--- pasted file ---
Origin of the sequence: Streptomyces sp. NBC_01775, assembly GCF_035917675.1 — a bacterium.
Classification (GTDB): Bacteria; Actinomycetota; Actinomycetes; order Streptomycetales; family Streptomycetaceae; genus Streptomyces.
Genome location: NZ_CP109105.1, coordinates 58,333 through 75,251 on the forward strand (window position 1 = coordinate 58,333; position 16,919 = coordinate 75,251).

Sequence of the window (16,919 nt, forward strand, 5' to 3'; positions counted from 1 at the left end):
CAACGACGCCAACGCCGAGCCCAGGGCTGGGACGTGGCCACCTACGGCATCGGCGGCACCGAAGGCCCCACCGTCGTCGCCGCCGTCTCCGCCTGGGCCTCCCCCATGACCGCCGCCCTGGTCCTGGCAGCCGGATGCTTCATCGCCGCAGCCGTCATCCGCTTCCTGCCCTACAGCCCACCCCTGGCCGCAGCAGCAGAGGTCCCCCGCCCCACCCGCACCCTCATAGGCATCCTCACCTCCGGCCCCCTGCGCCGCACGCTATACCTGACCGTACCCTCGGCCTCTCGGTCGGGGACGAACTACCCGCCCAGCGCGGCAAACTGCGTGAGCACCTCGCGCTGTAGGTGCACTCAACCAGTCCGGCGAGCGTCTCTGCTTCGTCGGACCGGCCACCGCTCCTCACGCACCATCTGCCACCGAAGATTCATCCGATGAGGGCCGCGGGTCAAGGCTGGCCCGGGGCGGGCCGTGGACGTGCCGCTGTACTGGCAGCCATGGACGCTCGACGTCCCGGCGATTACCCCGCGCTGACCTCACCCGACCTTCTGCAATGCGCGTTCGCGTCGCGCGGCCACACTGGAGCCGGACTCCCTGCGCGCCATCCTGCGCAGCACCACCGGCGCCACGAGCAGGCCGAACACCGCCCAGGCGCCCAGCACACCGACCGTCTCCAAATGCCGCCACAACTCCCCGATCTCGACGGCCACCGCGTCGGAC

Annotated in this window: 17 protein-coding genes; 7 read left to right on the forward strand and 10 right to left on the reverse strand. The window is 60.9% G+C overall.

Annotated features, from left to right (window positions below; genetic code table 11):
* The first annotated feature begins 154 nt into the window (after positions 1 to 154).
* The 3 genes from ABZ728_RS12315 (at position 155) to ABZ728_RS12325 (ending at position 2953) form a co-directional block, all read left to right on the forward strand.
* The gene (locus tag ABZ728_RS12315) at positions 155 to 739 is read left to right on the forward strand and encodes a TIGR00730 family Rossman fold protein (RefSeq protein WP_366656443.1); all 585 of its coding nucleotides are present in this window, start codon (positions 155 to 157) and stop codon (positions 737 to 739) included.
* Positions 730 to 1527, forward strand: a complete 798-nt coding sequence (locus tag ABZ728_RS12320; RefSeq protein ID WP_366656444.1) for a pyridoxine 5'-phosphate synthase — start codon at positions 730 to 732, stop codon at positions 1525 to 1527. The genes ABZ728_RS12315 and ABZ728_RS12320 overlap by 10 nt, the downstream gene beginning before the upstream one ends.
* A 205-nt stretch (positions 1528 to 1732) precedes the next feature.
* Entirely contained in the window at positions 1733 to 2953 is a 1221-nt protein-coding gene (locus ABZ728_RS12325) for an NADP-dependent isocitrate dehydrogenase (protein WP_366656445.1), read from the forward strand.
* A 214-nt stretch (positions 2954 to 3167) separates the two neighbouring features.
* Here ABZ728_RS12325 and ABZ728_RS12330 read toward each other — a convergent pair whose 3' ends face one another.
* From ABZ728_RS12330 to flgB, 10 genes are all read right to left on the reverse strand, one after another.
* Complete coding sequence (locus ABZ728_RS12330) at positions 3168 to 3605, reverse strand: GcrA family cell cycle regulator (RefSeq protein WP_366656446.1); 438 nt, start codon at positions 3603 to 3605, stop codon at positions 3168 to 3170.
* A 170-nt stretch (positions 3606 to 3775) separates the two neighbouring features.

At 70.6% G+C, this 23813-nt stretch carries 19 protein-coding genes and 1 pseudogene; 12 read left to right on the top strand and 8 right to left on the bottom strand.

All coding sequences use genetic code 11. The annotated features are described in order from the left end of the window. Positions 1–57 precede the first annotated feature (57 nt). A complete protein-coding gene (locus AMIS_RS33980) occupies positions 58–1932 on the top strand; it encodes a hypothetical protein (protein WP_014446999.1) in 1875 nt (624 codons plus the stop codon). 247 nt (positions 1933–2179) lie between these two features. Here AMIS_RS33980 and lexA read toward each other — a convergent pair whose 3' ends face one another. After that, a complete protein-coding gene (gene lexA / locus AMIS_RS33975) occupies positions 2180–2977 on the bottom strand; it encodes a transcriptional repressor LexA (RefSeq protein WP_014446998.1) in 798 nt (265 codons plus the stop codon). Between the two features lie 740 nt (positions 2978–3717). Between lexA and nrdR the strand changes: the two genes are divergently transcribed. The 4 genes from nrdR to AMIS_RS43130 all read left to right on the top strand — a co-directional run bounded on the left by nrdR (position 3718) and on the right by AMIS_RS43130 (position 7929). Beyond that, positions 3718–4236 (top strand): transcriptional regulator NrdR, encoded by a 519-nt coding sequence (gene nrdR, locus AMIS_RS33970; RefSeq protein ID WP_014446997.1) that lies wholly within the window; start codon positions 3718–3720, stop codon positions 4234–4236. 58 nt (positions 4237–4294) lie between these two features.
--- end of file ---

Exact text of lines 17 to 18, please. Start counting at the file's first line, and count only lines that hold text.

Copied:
* Complete coding sequence (locus ABZ728_RS12330) at positions 3168 to 3605, reverse strand: GcrA family cell cycle regulator (RefSeq protein WP_366656446.1); 438 nt, start codon at positions 3603 to 3605, stop codon at positions 3168 to 3170.
* A 170-nt stretch (positions 3606 to 3775) separates the two neighbouring features.